Making a mummy is a favourite classroom project when studying ancient Egypt. Mummy projects run the gamut from simple paper drawings or construction paper versions through intricately carved and decorated clay or wood versions in elaborate sarcophagi. One of the most common approaches is to wrap a standard 10- to 11-inch fashion doll or comparable wire frame shape in paper mache strips. Once dried, the mummy figure can be decorated or placed in a replica sarcophagus. This method is both affordable and easily accomplished by most age groups.
Prepare your work area. Cover the table surface with old newspapers or plastic tablecloths. Working with paper mache is extremely messy, so you may also want to protect the floor.
Tear narrow strips of newspaper or newsprint. Torn edges adhere better and make a smoother surface. Repeat with white computer paper or paper towel.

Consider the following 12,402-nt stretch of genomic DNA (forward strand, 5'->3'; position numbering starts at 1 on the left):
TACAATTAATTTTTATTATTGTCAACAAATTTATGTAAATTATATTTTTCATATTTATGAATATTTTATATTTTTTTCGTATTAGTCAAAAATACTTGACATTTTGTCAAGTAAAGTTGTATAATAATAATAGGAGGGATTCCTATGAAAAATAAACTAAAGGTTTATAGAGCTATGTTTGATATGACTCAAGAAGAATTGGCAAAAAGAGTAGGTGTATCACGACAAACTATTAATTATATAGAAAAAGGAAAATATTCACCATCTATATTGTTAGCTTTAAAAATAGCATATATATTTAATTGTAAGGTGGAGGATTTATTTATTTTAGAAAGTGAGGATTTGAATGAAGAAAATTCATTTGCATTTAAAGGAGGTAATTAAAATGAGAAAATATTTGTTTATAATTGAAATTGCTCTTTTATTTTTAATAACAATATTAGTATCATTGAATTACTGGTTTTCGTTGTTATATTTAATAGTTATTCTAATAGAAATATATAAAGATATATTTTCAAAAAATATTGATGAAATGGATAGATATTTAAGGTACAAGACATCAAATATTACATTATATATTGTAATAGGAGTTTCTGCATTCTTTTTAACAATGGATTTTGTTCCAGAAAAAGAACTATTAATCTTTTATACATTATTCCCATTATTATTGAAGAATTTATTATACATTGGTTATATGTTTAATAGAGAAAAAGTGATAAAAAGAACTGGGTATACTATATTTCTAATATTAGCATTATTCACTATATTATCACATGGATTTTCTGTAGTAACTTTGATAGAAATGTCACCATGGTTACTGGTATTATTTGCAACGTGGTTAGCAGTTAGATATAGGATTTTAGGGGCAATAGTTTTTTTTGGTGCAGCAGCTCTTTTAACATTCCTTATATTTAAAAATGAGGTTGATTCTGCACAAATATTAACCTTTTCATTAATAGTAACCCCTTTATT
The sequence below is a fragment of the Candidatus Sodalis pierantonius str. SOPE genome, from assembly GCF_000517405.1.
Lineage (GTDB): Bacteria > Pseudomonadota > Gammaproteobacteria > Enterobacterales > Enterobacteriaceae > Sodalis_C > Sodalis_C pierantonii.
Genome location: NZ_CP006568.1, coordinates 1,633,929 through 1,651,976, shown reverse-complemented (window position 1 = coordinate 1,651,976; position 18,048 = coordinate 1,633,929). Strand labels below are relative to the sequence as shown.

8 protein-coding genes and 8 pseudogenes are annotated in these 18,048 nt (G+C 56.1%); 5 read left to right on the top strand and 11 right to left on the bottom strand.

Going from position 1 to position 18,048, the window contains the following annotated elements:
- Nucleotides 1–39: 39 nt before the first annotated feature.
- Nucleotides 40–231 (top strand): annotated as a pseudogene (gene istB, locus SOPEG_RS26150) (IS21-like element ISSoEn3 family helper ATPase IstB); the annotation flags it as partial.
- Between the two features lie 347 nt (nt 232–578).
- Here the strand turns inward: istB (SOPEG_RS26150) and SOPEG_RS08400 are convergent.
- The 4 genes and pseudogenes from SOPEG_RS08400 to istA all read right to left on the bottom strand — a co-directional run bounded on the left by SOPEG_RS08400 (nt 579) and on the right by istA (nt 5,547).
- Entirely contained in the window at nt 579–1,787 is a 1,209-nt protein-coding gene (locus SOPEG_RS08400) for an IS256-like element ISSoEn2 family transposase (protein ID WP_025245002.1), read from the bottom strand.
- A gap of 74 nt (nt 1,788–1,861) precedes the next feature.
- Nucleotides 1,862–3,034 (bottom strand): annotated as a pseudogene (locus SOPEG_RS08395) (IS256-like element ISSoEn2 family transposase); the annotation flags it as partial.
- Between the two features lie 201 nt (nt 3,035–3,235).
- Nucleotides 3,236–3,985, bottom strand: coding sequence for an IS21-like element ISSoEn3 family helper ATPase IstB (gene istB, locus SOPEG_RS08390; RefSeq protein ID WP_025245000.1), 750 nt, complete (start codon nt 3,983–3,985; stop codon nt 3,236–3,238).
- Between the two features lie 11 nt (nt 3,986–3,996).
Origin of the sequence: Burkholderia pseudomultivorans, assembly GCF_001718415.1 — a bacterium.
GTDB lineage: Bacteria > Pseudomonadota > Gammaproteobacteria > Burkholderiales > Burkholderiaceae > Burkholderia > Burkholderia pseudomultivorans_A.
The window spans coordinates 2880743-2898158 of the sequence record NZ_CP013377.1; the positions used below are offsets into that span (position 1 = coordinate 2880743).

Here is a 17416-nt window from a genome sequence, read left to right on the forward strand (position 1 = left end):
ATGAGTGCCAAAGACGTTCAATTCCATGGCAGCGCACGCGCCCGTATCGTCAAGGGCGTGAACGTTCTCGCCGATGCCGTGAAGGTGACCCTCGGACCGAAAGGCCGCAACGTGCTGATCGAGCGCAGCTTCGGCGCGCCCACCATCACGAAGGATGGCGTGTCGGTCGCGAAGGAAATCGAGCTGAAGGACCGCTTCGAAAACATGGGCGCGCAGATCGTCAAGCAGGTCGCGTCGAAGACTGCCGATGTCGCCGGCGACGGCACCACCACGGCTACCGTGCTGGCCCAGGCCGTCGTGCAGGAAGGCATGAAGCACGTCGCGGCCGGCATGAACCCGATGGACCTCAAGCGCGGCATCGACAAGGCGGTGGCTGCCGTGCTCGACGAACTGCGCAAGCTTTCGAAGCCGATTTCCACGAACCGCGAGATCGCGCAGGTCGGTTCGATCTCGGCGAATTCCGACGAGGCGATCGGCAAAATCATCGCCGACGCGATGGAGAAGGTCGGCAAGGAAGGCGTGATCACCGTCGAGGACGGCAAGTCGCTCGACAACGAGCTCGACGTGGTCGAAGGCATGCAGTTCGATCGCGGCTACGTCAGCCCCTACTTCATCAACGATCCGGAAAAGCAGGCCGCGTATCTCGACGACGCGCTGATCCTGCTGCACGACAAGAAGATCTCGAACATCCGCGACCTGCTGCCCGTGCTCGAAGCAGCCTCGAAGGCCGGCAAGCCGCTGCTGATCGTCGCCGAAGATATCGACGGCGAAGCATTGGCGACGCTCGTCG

Make a paper mache mixture by mixing one part flour to five parts water. Boil until thick and completely mixed; add a teaspoon of salt. Allow to cool. You can also use inexpensive liquid starch, found in the laundry products aisle at the grocery store. Pour the mixture or starch into a wide shallow bowl or dish.
Dip the newsprint strips into the flour mixture or starch, coating completely. As you lift the strip out, run it between your thumb and forefinger to squeeze out excess mixture. Wrap the coated strip across your wire frame or doll. Overlap strips slightly as you go to ensure complete coverage. When doll or frame is totally covered, allow it to dry completely (24 to 48 hours). Repeat coating process with torn strips of white computer paper or paper towel; the white surface will be easier to paint or decorate than newsprint. Dry completely (24 hours) before decorating.
Paint your mummy figure with craft or poster paints.